And I think that we just have our own voice and our own sensibility. Like when AP made the decision to put states and countries with all datelines instead of having breakout cities anymore, that’s something that we could have done if we’d wanted to, but we made the decision not to because we trust readers to know where certain places in the world are. Our dateline list has also evolved over the years. We have cities now in the world that we put countries with that we didn’t 20 years ago because they were in the news more often. Likewise, we now have cities that stand alone in our dateline list that did not 20 years ago.

JL: One thing I would add to this is that AP style is, I think they’re forming (the style guide) because they have a global audience and just a reference to, you know, putting states with cities in terms of datelines. A reader in Pakistan isn’t going to know where Atlanta is or where Milwaukee is, but readers in America know that.

So that’s the kind of thing where AP is appealing essentially to a different and broader audience, whereas we are right now a domestic audience.

CR: We’ve also had to change certain things too for the web. When Marty Baron first came in as editor here, he wasn’t familiar with the area, and we had a story about a plane crash that happened in a town in Virginia that is very well known in the area to people. It’s one of those suburbs that people know about. And Marty said, “No one outside the Washington area is going to know where this place is.” So I think we also have a different sensibility for what we put into print and what we put online as well.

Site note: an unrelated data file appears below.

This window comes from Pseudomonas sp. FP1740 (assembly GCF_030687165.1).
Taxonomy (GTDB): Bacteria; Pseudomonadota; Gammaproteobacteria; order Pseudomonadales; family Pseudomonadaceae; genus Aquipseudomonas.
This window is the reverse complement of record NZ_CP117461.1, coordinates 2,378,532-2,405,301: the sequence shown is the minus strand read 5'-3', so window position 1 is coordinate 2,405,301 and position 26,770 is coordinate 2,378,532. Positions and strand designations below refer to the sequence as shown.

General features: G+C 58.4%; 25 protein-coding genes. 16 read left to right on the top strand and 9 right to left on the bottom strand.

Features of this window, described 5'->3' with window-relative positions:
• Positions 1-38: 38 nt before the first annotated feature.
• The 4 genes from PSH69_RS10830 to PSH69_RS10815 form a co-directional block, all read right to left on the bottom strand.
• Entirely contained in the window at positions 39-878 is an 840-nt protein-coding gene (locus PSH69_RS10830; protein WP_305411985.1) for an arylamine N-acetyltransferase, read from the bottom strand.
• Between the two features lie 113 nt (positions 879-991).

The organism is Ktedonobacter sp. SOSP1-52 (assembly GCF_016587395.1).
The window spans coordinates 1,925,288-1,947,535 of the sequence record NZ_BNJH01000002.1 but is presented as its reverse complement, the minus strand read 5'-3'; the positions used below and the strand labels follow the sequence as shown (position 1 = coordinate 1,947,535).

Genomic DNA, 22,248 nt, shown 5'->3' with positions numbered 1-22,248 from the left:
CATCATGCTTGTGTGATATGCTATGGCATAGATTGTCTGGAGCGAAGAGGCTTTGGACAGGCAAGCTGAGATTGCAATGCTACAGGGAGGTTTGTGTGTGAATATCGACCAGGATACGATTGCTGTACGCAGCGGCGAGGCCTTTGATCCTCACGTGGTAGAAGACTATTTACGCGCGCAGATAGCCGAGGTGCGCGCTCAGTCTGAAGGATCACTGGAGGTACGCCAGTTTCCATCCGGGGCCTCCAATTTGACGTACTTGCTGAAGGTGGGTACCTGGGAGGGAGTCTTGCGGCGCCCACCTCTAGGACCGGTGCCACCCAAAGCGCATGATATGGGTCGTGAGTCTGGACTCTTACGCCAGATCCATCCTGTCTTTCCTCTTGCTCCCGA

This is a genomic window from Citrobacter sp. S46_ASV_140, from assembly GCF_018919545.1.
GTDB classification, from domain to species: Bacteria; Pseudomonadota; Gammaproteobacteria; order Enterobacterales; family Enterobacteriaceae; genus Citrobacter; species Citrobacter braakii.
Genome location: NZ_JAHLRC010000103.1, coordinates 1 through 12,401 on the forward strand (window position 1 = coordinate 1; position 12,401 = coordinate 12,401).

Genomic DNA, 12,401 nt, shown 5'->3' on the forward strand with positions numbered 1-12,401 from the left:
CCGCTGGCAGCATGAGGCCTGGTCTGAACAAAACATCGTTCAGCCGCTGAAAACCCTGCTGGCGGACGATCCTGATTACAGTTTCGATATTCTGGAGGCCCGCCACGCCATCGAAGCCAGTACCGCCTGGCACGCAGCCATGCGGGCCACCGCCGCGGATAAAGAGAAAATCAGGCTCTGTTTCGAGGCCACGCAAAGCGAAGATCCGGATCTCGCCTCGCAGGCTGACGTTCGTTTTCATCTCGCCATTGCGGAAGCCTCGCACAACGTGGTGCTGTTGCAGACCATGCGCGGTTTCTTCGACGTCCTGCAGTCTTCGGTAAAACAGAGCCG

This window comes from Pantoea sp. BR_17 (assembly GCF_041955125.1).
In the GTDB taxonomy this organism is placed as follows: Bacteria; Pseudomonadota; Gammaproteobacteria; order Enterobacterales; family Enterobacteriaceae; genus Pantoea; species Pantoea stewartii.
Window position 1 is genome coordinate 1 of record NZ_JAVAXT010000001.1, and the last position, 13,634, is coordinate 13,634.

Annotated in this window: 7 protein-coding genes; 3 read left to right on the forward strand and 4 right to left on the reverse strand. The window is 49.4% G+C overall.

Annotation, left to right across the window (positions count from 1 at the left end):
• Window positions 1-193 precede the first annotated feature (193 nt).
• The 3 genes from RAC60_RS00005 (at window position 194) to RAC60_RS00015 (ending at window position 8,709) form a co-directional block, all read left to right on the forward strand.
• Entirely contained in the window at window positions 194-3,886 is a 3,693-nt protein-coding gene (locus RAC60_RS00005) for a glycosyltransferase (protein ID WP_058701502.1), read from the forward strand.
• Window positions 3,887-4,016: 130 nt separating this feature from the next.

And the other thing too about AP, Jesse made a great point, and another thing too is I think AP also listens to their clients, whereas we’re not beholden to selling anything to anybody except the product to our readers.

AK: Do you have a formal process for amending your style guide?

JL: Well, as formal as it’s going to get is where someone says, “We don’t like this style,” and then I’ll talk with the slots and if necessary consult the executive editors and decide whether to do this or not. So there’s no committee meeting — someone makes a request, and we review it and discuss it among ourselves and also with the department that’s most affected by it. Then we determine whether we’re going to do it or not.

AK: How do you communicate with the staff about style changes?

JL: They’re sent through email; we have regular staff meetings where we bring up some of these developments; and the style book is updated so it’s on the web and everyone has access to it. We also have this new software that does proofing, and it contains information in the style book, so when we run the software, it flags things that are in the style book. And that’s another way to convey the information.